The backhoes and bulldozers were closing in last January,
and archaeologists at Oriole Park hurried to sift through muddy old cellar holes and privies before they were ripped out to make way for the new stadium's playing field.
But, as luck would have it, one of the most intriguing and "explosive" finds among more than 31,000 artifacts unearthed at the stadium site was found -- not by the archaeologists but by a hard-hat.
"The construction crews were breaking for lunch when one of the fellas with a hard hat on came wandering over to where the archaeologists were working," recalled R. Christopher Goodwin, president of the Frederick archaeological firm hired by the Stadium Authority.
The worker held what looked like a corroded piece of metal.
"He handed it to me," Goodwin said, "and said, 'Is this anything?' And I said, '. . . Yeah! Show me where you found it.' "
Goodwin had immediately recognized the rusty, mud-covered object as a flintlock pistol. Even in a city awash in handguns, this was something extraordinary.
This is the story of the gun's unlikely discovery, and the tricky task of preserving an object that might contain explosives made dangerously unstable by years under ground.
Goodwin had briefed his team to be on the lookout for military objects. On July 24, 1782, French troops under Jean Baptiste Donatien de Vemeur, the Comte (French for Count) de Rochambeau, encamped in what were then woods and fields west of Baltimore.
The French were marching north from Yorktown, Va., where they had aided Washington's army in the final defeat of the British under Cornwallis. They stayed for a month, holding live-fire maneuvers and dances for Baltimore's ladies.
If this gun could be linked to Rochambeau's troops, Goodwin knew, it would be an extraordinary find, and the only relic from the French camp to turn up during the dig.
Goodwin's crew learned that the French campsite intersected the stadium property when they computerized and compared 113 old maps of the area, including the meticulous drawings by Rochambeau's map-maker, Louis-Alexandre Berthier.
"Every time this force encamped, a map would be made," said Martha R. Williams, Goodwin's project historian. Berthier made one map in Baltimore in September 1781, when Rochambeau's 5,500 troops were en route to Yorktown, and a second on their return in 1782.
The maps show the 1782 encampment stretching from what is now South Charles and Montgomery streets, north to an area just west of Lexington Market.
The maps showed that artillery and infantry elements of the Soissonnais Regiment, under the Comte de Vermeuil, and the Saintonge Regiment, under the Comte de Custine, had camped on a small corner of the stadium site.
Williams said the camp would have consisted of tents, cannon, wagons, tents, cook fires, latrines and disposal areas. But finding any trace of it 209 years later was a long shot. Such camps leave little trace.
"You look for things like spent gun flints, food remnants, fire-pit remains, discreet refuse deposits and deposits from basic maintenance," Goodwin said. A wine bottle or horse tack would be a welcome find.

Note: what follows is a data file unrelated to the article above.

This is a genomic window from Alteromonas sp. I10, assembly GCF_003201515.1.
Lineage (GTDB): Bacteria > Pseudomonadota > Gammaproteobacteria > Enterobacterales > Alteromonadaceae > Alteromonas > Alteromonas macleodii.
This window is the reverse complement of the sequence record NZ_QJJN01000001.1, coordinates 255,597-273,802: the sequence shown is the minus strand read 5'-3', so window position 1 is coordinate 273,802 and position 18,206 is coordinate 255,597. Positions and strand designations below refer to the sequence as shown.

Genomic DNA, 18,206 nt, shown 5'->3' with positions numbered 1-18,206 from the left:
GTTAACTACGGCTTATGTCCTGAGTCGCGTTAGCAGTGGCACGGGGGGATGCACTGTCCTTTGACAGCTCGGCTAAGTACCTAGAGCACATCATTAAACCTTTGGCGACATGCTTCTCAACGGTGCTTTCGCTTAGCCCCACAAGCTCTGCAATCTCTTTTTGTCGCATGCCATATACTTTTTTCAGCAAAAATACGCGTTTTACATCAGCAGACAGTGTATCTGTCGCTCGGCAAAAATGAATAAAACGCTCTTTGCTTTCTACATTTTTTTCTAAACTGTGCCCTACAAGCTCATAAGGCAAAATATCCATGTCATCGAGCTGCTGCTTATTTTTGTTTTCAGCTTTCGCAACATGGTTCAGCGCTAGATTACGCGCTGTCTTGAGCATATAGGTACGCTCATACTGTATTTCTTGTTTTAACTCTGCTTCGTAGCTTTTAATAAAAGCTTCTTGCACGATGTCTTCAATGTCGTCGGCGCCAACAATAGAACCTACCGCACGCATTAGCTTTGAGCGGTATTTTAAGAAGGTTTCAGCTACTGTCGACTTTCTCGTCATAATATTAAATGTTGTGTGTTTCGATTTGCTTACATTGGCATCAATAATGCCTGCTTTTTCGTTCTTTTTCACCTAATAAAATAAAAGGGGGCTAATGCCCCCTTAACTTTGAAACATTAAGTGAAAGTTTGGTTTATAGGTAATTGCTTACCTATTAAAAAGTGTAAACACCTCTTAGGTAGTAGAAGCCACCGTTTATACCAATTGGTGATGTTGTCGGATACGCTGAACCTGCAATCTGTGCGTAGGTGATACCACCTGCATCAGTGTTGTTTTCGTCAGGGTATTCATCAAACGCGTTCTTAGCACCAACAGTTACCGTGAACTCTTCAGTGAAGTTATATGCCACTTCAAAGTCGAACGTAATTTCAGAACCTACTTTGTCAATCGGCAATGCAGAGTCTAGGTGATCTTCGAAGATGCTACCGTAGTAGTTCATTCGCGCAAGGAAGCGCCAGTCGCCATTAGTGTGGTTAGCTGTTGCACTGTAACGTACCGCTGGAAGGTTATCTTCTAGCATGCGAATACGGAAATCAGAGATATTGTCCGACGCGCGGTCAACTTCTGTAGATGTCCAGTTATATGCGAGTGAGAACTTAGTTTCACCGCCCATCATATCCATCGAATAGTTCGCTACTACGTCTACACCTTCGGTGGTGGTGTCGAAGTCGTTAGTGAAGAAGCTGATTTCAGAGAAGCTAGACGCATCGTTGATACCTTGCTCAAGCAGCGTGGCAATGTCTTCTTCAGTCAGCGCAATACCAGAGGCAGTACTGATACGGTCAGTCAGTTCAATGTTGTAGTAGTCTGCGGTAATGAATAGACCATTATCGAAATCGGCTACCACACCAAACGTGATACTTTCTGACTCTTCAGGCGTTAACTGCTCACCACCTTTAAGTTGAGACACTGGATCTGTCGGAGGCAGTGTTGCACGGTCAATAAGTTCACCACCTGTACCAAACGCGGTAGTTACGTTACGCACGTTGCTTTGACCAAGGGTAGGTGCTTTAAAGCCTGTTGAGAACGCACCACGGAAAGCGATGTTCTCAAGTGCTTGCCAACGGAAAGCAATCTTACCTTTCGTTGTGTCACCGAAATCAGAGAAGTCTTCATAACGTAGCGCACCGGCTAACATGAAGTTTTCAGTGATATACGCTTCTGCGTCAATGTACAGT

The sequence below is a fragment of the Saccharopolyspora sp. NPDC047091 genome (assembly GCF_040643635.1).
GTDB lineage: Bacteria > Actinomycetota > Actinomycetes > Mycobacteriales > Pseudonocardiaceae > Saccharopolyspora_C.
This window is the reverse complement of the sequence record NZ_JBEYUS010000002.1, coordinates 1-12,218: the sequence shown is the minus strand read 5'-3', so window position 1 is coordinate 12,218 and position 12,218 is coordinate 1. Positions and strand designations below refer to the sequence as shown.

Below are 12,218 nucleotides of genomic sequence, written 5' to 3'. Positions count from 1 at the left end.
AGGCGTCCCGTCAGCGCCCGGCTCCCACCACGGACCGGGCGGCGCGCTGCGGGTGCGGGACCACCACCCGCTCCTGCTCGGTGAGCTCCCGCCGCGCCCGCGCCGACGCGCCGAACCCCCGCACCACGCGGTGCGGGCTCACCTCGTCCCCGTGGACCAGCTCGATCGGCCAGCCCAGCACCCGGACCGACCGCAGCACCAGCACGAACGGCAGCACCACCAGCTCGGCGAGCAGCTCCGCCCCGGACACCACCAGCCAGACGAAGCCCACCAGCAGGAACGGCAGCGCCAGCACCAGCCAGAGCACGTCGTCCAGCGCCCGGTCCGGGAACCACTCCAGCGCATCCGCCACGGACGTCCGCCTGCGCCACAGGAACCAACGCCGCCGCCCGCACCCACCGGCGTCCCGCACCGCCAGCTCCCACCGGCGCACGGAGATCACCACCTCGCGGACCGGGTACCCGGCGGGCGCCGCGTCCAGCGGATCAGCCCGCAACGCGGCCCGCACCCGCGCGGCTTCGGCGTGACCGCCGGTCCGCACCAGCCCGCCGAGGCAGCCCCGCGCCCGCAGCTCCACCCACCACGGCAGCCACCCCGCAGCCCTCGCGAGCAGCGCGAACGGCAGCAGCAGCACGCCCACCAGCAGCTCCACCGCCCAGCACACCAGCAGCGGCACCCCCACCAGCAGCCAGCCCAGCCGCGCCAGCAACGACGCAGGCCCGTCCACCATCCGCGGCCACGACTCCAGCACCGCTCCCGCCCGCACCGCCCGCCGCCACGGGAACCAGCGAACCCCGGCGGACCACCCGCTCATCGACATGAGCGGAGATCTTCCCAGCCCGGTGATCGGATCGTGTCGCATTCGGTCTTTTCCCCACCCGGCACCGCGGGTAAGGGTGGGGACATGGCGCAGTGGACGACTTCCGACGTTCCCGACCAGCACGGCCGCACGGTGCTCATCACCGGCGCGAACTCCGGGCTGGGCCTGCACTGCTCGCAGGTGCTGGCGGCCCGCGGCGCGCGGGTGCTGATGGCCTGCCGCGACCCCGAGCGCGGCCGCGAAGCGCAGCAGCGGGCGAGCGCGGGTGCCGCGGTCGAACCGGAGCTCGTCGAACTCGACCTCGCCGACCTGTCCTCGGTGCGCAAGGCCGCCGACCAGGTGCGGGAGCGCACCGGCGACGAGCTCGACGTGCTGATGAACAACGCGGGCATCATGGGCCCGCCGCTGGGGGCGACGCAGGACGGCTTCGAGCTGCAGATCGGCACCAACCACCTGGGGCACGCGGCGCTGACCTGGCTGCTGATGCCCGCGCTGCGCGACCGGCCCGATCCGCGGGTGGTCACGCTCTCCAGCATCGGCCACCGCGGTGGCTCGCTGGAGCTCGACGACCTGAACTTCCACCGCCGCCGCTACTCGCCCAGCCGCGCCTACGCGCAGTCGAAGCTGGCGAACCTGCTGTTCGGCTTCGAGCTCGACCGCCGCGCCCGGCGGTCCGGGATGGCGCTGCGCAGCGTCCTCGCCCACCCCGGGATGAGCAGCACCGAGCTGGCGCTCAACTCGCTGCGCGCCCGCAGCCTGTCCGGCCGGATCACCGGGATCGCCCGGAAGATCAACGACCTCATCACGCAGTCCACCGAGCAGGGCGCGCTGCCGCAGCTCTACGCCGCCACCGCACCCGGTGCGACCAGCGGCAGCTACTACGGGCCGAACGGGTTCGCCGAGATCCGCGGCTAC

Hope of finding anything was dimmed by 19th century railroad construction and cellar excavations, which would have destroyed camp remnants on 98 percent of the site.
But Goodwin said he told his crew to watch for its traces anyway, "and everybody was heads-up."
Being alert was critical for another reason. Old weaponry can be explosive, Goodwin said. Under ground, "it becomes very unstable."
They began their search where the B. Green Warehouse had stood. Its shallow slab foundation had protected the sites of many earlier 19thcentury row houses, such as that of George Herman "Babe" Ruth's parents' tavern -- the project's best-publicized find.
Perhaps some ground had been undisturbed since 1782.
Gradually, the yards and privies began to yield a wealth of artifacts and structural remains, enlarging understanding of more than two centuries of change in the Camden Yards area, its people and the industries that sustained them.
Thanks to its 85-acre expanse and computer-mapping, Goodwin said, the $200,000 dig "produced one of the largest collections of historical artifacts ever excavated from an urban setting
anywhere in the region."
The discoveries merit preservation because they constitute "a permanent record of what was for most of its history a working-class neighborhood," Goodwin said. "It's not the kind of stuff that's preserved in history texts, but a record of the 'N common man, his way of life, diet and the structure of his household."
The finds, representing all phases of the site's history, include ceramics, toys, tableware, industrial remains, food remains -- from cherry pits to fish scales -- and smoking pipes, including one inscribed "Home Rule for Ireland." There also were dice, combs, brushes, horse tack, bottles, stemware, chamber pots and one arrowhead found in a privy.